New Service Act Great Opportunity for Talbot County’s Youth5/22/23
Governor Wes Moore recently signed into law the SERVE (Serving Every Region Through Vocational Exploration) Act, creating a program that will allow recent high school graduates to participate in a year of paid service before continuing their education, joining the military, or going to work. This is good news for Talbot County students and parents.
Talbot County youth are eligible for the service program up to three years after earning a high school diploma or its equivalent. They will earn a $15 hourly wage and a $6,000 stipend if they work at least 30 hours per week, participate in all training, partner with an onsite mentor, perform satisfactorily, and complete at least nine months of service in a public, non-profit, or private sector organization. Participating employers will share in the costs of the program.
Governor Moore made this program a top priority for his administration because he believes giving “our young people a chance to make the state better” and do “something that makes their heart beat a little faster” will make them more productive citizens. A high school graduate might choose to spend the year contributing to conservation efforts, health care services, or literacy programs—to name just a few options—in their own town or in a different Maryland community. Governor Moore believes these experiences “can bring people together in these divisive times and increase civic engagement and participation.” A more informed and engaged citizenry will certainly strengthen our state. But there are many more reasons to celebrate this program.
First, as parents of teens know firsthand and neuroscience confirms, seventeen- and eighteen-year-olds struggle to make long-term decisions. Research shows that the brain continues developing through the mid-to-late 20s, and that the area of the brain responsible for reasoning, planning, judgment, and impulse control is among the last to mature. It makes sense, then, to defer important life decisions like whether and where to pursue higher education until these skills are honed by a little experience in “the real world.” This is particularly true for the next few graduating classes, whose mental health and development were adversely affected by all the pandemic-associated disruptions to their education.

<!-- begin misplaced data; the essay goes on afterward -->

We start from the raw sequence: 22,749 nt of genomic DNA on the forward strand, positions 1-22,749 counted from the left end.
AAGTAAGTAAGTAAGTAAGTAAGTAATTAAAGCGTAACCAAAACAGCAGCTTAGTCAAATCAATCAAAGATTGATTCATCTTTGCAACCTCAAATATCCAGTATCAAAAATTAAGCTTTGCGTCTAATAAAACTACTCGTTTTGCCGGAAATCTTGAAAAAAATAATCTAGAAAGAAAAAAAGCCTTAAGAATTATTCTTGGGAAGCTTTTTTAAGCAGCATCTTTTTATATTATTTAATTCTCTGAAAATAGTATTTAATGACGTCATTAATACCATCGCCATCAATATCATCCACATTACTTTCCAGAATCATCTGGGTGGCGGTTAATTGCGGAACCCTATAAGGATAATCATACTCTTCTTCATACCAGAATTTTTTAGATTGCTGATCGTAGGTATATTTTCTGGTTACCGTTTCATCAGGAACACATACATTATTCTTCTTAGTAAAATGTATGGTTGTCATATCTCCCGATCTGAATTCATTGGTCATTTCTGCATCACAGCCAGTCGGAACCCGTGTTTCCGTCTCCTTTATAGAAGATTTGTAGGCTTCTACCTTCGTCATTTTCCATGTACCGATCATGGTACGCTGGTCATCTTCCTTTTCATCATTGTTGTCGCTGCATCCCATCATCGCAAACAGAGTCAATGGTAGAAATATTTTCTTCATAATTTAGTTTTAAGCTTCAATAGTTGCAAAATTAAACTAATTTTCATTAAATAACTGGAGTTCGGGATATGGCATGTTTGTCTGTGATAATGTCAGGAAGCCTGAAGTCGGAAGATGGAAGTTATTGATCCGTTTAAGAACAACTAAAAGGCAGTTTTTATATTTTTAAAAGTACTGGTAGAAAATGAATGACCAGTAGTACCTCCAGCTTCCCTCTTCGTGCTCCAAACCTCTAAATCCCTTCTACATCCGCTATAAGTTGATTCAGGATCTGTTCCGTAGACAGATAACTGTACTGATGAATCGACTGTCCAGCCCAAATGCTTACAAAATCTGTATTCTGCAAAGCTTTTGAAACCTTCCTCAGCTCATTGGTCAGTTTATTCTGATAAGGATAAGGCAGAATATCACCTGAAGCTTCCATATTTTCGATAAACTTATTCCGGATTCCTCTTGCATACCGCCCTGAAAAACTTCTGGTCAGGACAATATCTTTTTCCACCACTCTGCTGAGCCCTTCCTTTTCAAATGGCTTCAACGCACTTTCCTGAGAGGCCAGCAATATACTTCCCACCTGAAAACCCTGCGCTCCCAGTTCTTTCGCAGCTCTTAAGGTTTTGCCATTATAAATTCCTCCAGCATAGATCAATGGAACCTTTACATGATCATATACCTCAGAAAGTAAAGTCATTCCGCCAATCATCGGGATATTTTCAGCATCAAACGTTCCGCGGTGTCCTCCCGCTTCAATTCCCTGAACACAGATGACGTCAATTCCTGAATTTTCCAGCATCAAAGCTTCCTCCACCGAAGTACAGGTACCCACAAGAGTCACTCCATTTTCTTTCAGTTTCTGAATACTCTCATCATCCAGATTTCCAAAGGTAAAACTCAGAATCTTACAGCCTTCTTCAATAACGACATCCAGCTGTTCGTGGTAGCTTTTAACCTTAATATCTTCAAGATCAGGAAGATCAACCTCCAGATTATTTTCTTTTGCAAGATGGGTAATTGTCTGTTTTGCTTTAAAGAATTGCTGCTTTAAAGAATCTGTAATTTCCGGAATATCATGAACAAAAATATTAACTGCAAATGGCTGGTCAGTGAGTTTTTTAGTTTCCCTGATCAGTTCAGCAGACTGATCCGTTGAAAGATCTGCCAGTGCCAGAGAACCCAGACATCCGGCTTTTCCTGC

Second, an alternative path for high school students that allows them to earn money before college will also make higher education more affordable and reduce the scourge of student debt. In addition to the benefits of mentorship and work experience, the opportunity to save money for a year will expand access to college for those who want to go and leave them better prepared.
Third, giving students a meaningful employment option after graduation will also improve students’ high school experiences. As the parent of four children who attended college right after high school, I remember how the singular focus on “what comes next” distorted their junior and senior years. They were either focused on getting into college or experiencing the relief of that acceptance email—both of which made them less likely to focus on their high school courses and experiences. Making a “gap year” a more widely accepted and accessible option would go a long way toward changing that school culture.
The program is slated to start with only 200 participants for all of Maryland’s 6000 high school graduates this year. That will make the chances of getting into the program somewhat limited this year for Talbot County’s 350 graduating high school seniors. But the plan is to grow it each year, ramping up to 2000 participants in the fourth year, aiming to meet Governor Moore’s goal of providing this opportunity for every student who wants it. I can see plenty of reasons to want it, and I expect, in the years to come, the success of the program will speak for itself.
Jane C. Murphy is a member of the Talbot County Democratic Forum, a Laurence M. Katz Professor Emerita at the University of Baltimore School of Law and resident of Oxford.